A blog for students on the FDLT and BALT courses at the University of Northampton

at Leicester and UN

December 23, 2019
by Jean
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Royal Institution Christmas Lectures

This year’s Royal Institution Christmas Lectures are based around the hidden power of mathematics. They are broadcast on BBC4 at 8pm on 26th, 27th and 28th December and available on iplayer.

Outline of each lecture:

“In Lecture one, Hannah seeks to find the luckiest member of the audience. It seems a sensible plan. The biggest events in your life – finding the perfect partner or a job, staying healthy and happy – rely on a huge element of luck. Or does probability allow us to understand and predict complex systems? 

In Lecture two, we see how ‘chaining probabilities together’ help us to understand even more complex systems. Through entertaining examples, Hannah shows how data-gobbling algorithms have taken over our lives and now control almost everything we do without us even realising. 

In Lecture three, Hannah looks at why maths can fail and asks what the limits of maths are. Are there problems maths can’t or shouldn’t solve? And in an age where ‘fake news’ abounds and statistics can be twisted to prove anything, should we always trust in numbers?” (The Royal Institution, 2019, lines 21-34).

You can find more information here.

There is further supporting information and resources here

These include:

“Structured practice debate kits on the topic “Should our town centre be self-driving cars only?”.

The kits have everything you need to run a debate on a controversial topic. They are set up to help students learn how to structure a debate, back up their opinions with facts and consider other points of view.Our Science Debate Kits (a free STEM resource) develop students’ discussion skills around scientific issues.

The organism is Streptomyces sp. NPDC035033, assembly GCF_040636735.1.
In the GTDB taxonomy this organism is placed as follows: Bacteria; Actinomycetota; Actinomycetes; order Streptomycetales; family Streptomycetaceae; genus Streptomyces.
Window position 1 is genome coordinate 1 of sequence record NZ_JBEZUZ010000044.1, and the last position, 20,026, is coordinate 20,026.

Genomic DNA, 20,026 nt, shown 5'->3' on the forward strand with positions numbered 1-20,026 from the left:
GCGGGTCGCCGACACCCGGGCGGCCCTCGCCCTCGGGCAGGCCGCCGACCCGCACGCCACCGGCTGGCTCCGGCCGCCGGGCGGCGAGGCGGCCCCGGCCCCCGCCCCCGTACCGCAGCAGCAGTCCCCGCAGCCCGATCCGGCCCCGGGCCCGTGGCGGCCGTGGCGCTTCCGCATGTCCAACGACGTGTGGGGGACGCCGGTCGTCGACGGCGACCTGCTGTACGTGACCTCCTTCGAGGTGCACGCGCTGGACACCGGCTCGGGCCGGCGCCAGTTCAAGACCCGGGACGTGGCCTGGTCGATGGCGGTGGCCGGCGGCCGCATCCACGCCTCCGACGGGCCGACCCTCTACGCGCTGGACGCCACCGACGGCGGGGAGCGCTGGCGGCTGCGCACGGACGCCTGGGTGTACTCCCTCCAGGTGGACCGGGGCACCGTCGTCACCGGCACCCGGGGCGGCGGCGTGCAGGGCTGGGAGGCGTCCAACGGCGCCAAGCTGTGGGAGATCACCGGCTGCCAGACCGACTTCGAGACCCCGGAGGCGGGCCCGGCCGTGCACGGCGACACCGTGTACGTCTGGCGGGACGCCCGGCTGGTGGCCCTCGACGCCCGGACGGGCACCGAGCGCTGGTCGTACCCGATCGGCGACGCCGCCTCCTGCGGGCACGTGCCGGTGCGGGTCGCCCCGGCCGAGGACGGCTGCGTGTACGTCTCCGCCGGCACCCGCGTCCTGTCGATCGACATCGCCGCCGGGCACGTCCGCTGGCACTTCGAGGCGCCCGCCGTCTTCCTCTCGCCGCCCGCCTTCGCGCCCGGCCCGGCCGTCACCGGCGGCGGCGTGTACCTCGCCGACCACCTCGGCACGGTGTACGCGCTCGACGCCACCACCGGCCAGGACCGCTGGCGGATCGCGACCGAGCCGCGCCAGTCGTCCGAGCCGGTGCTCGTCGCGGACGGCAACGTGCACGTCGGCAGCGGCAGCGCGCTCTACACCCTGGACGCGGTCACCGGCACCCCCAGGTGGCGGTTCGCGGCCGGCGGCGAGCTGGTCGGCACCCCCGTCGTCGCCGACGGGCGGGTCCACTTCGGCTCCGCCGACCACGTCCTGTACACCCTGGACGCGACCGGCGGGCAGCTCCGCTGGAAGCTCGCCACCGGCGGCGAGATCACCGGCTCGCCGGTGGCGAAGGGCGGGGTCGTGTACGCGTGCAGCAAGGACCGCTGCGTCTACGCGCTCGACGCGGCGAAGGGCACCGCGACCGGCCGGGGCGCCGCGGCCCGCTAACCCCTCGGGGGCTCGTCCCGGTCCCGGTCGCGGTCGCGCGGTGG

They contain 8 debate cards outlining the opinions of fictional characters with an interest in a given science topic, and teachers notes to help you to carry out the lesson effectively. 

https://cars.imascientist.org.uk/#6

and 

I’m a Mathematician, Get me out of here! is an online student-led STEM enrichment activity where students connect with people using maths at the centre of their work.

Funded by the Royal Institution, The CHRISTMAS LECTURES Zone (6th – 31st January 2020) will focus on the themes of this year’s Lectures, including statistics, probability, big data, algorithms and machine learning.

For teachers:

Your class will go online to ask their questions to a range of mathematicians, technologists, engineers, scientists and more.

You’ll need two lessons to run the activity with your class, and can book a live chat at a time that suits your class this January.

Register by 6/12/19 at secrets.imamathematician.uk/teacher-registration.” (The Royal Institution, 2019, lines 1-26)

Reference

The Royal Insitution (2019) About the Lectures. [online] Available from: https://www.rigb.org/christmas-lectures/2019-secrets-and-lies/about-secrets-and-lies [Accessed: 16/12/2019]. 

The Royal Insitution (2019) Beyond the Lectures. [online] Available from: https://www.rigb.org/christmas-lectures/2019-secrets-and-lies/beyond-the-lectures [Accessed: 16/12/2019]. 

December 16, 2019
by Jean
0 comments

Access to TV and radio

As a student at the University of Northampton you have access to a resource called Box of Broadcasts, an On Demand TV and Radio for Education, also called on Learning on Film. 

You can access it here. When you click sign in, type ‘northampton’ and choose the University of Northampton and use your university log in details. You can then choose to record or find and save any free to air TV and radio to playlists. You can also edit them to make clips to use in learning and teaching. 

December 10, 2019
by Jean
0 comments

Christmas booklists

The National Literacy Trust have published this useful resource:

 

You can access it here.

They are also sharing the recommendations on social media each day. You can find the full list GoR_booklist_-_FINAL (1).

The Books Trust have also shared their ‘classic Christmas books for festive times’ list. You can access it here.

 

 

 

 

 

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